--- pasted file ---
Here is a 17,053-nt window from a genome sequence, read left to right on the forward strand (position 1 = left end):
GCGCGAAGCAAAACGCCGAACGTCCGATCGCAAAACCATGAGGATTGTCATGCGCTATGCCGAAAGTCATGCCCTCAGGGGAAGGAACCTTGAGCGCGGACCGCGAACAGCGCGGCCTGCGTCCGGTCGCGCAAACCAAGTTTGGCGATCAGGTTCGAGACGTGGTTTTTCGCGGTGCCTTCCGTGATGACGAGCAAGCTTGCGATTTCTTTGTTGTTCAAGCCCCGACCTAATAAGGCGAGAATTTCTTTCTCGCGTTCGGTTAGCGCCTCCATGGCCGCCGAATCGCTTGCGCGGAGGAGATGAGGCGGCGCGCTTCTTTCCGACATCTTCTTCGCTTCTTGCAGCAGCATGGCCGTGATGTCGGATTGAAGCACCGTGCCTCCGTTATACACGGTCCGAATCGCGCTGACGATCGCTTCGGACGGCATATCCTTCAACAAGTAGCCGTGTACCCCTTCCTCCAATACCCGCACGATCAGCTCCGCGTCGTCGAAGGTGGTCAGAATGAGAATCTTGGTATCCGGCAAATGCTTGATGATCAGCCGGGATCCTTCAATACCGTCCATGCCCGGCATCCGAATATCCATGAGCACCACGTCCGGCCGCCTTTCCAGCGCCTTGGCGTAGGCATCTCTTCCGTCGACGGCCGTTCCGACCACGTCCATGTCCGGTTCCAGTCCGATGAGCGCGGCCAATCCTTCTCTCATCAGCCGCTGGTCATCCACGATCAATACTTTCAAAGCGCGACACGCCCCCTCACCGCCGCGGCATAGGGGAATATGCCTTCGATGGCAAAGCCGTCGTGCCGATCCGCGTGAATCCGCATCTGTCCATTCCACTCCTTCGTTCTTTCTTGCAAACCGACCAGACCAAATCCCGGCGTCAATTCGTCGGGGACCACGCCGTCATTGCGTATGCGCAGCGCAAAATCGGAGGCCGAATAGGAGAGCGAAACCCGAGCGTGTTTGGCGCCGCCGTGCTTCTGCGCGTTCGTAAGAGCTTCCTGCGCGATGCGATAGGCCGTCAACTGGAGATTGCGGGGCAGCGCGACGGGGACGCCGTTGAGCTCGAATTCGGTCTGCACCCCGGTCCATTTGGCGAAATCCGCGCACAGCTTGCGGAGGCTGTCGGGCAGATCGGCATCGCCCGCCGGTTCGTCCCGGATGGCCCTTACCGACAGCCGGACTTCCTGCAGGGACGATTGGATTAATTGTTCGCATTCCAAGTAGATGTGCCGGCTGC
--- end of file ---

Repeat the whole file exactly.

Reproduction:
Here is a 17,053-nt window from a genome sequence, read left to right on the forward strand (position 1 = left end):
GCGCGAAGCAAAACGCCGAACGTCCGATCGCAAAACCATGAGGATTGTCATGCGCTATGCCGAAAGTCATGCCCTCAGGGGAAGGAACCTTGAGCGCGGACCGCGAACAGCGCGGCCTGCGTCCGGTCGCGCAAACCAAGTTTGGCGATCAGGTTCGAGACGTGGTTTTTCGCGGTGCCTTCCGTGATGACGAGCAAGCTTGCGATTTCTTTGTTGTTCAAGCCCCGACCTAATAAGGCGAGAATTTCTTTCTCGCGTTCGGTTAGCGCCTCCATGGCCGCCGAATCGCTTGCGCGGAGGAGATGAGGCGGCGCGCTTCTTTCCGACATCTTCTTCGCTTCTTGCAGCAGCATGGCCGTGATGTCGGATTGAAGCACCGTGCCTCCGTTATACACGGTCCGAATCGCGCTGACGATCGCTTCGGACGGCATATCCTTCAACAAGTAGCCGTGTACCCCTTCCTCCAATACCCGCACGATCAGCTCCGCGTCGTCGAAGGTGGTCAGAATGAGAATCTTGGTATCCGGCAAATGCTTGATGATCAGCCGGGATCCTTCAATACCGTCCATGCCCGGCATCCGAATATCCATGAGCACCACGTCCGGCCGCCTTTCCAGCGCCTTGGCGTAGGCATCTCTTCCGTCGACGGCCGTTCCGACCACGTCCATGTCCGGTTCCAGTCCGATGAGCGCGGCCAATCCTTCTCTCATCAGCCGCTGGTCATCCACGATCAATACTTTCAAAGCGCGACACGCCCCCTCACCGCCGCGGCATAGGGGAATATGCCTTCGATGGCAAAGCCGTCGTGCCGATCCGCGTGAATCCGCATCTGTCCATTCCACTCCTTCGTTCTTTCTTGCAAACCGACCAGACCAAATCCCGGCGTCAATTCGTCGGGGACCACGCCGTCATTGCGTATGCGCAGCGCAAAATCGGAGGCCGAATAGGAGAGCGAAACCCGAGCGTGTTTGGCGCCGCCGTGCTTCTGCGCGTTCGTAAGAGCTTCCTGCGCGATGCGATAGGCCGTCAACTGGAGATTGCGGGGCAGCGCGACGGGGACGCCGTTGAGCTCGAATTCGGTCTGCACCCCGGTCCATTTGGCGAAATCCGCGCACAGCTTGCGGAGGCTGTCGGGCAGATCGGCATCGCCCGCCGGTTCGTCCCGGATGGCCCTTACCGACAGCCGGACTTCCTGCAGGGACGATTGGATTAATTGTTCGCATTCCAAGTAGATGTGCCGGCTGC